Conducting the studies proposed by Jensen and Rushton would seem to be a good first step. If the genetic hypothesis was not falsified by findings thereof then more technical ones could be done to satisfy environmentalists.

      “The blood-group studies could be repeated with better sampling and methods of analysis, but probably never will be because a more powerful tool, DNA analysis, is now available for this purpose. In Section 8, we discussed the DNA methods that can ascertain degree of White ancestry in Black populations. Many other DNA markers identify Black–White differences regardless of how divergent the African ancestry. They have been recommended for evaluating admixture in genetic studies of disease (Collins-Schramm et al., 2002), and we recommend them for genetic studies of IQ.” (R&J, 2008. WANTED: MORE RACE REALISM,LESS MORALISTIC FALLACY)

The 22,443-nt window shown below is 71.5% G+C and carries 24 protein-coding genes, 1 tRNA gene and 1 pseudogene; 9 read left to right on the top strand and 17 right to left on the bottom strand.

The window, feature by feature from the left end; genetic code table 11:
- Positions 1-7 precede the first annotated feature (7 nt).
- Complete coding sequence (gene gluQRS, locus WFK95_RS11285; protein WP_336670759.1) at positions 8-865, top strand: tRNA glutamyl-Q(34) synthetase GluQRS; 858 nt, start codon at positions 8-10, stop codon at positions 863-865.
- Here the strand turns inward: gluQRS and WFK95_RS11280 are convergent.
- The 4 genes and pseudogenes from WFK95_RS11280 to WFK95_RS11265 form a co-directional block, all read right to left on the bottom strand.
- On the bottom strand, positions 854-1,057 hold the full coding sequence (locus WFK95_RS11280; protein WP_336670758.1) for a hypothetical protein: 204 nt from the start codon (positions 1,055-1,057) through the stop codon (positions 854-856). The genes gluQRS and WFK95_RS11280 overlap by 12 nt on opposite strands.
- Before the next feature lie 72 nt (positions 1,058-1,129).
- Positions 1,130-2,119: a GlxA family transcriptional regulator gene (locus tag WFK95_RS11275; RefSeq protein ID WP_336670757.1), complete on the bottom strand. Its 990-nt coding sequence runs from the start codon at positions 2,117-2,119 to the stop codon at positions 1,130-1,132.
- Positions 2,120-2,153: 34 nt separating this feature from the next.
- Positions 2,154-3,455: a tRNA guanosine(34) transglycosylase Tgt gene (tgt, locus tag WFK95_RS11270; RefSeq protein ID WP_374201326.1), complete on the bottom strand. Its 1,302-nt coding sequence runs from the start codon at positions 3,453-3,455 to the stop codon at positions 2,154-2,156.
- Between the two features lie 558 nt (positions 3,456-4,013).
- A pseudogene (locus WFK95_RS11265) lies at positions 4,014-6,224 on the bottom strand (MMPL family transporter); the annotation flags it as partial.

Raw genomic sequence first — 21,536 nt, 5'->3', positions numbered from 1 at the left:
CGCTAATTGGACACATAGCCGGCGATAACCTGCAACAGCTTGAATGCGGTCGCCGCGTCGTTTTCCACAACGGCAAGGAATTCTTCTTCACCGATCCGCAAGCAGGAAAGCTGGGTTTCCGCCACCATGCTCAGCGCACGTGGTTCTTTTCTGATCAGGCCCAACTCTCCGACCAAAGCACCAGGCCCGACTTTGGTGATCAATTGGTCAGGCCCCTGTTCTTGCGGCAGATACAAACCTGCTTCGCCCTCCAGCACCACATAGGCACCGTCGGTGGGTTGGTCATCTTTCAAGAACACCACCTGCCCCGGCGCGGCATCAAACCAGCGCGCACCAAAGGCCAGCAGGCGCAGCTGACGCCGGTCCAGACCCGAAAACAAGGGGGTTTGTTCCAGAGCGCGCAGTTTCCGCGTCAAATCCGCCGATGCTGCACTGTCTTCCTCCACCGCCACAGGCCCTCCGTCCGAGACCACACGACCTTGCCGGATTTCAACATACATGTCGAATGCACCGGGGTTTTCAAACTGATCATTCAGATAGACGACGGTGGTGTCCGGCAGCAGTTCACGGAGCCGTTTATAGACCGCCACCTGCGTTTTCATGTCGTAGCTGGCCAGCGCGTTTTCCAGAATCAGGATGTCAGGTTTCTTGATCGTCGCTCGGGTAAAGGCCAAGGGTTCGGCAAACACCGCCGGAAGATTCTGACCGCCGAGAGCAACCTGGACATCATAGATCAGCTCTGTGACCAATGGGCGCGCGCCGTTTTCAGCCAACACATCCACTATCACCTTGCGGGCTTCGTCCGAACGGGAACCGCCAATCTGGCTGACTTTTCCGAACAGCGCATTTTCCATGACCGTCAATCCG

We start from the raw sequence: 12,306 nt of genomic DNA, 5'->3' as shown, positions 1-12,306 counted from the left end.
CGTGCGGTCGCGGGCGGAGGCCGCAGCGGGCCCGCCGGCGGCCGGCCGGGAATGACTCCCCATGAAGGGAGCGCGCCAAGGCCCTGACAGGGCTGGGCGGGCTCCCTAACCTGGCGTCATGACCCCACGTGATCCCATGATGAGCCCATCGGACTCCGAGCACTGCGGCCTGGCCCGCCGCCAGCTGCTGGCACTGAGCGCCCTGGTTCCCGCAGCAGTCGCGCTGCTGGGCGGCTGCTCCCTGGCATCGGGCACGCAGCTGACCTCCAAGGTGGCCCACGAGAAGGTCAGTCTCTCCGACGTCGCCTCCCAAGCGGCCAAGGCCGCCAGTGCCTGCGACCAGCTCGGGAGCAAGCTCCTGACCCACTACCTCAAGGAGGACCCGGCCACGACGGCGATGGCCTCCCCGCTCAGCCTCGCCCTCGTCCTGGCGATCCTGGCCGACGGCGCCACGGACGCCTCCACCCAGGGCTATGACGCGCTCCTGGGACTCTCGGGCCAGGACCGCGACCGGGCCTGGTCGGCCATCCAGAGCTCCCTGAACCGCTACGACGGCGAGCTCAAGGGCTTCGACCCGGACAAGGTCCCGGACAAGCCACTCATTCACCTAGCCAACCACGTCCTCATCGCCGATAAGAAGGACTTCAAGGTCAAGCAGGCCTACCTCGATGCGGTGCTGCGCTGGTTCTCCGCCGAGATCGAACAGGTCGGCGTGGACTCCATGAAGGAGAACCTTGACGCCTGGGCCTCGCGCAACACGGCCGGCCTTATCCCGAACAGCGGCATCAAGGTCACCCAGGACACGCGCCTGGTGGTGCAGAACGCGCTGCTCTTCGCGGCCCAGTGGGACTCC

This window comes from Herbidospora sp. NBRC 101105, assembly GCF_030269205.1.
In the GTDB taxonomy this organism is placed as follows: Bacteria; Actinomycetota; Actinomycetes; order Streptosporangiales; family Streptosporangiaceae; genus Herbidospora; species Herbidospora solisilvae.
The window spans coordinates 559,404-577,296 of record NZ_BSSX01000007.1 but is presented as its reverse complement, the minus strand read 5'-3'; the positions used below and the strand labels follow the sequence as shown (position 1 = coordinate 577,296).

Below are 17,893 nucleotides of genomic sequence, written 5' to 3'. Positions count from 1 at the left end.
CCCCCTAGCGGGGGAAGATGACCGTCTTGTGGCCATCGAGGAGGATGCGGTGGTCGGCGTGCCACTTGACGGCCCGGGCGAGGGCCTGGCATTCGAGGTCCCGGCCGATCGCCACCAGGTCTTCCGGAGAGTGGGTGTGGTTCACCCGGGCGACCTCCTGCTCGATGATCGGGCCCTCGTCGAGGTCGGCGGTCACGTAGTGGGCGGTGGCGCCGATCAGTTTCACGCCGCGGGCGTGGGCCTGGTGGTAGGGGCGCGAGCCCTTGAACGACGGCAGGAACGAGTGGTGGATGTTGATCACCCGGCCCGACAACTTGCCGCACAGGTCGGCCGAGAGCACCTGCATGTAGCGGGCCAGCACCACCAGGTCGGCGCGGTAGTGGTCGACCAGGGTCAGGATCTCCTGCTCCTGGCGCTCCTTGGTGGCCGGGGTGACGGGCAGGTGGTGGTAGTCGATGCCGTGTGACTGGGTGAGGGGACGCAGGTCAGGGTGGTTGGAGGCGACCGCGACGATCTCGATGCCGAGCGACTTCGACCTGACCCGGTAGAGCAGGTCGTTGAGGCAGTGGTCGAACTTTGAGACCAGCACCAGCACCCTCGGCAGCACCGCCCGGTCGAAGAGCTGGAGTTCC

For a more sophisticated study, a variant of the following methodology could be used: Visscher, et al., 2005. Assumption-Free Estimation of Heritability from Genome-Wide Identity-by-Descent Sharing between Full Siblings.

      To note. Here was Reed’s comment on the Blood group studies and how new one could provide conclusive evidence for or against the genetic hypothesis:

      Reed, 1997. “The Genetic Hypothesis: It Was Not Tested but It Could Have Been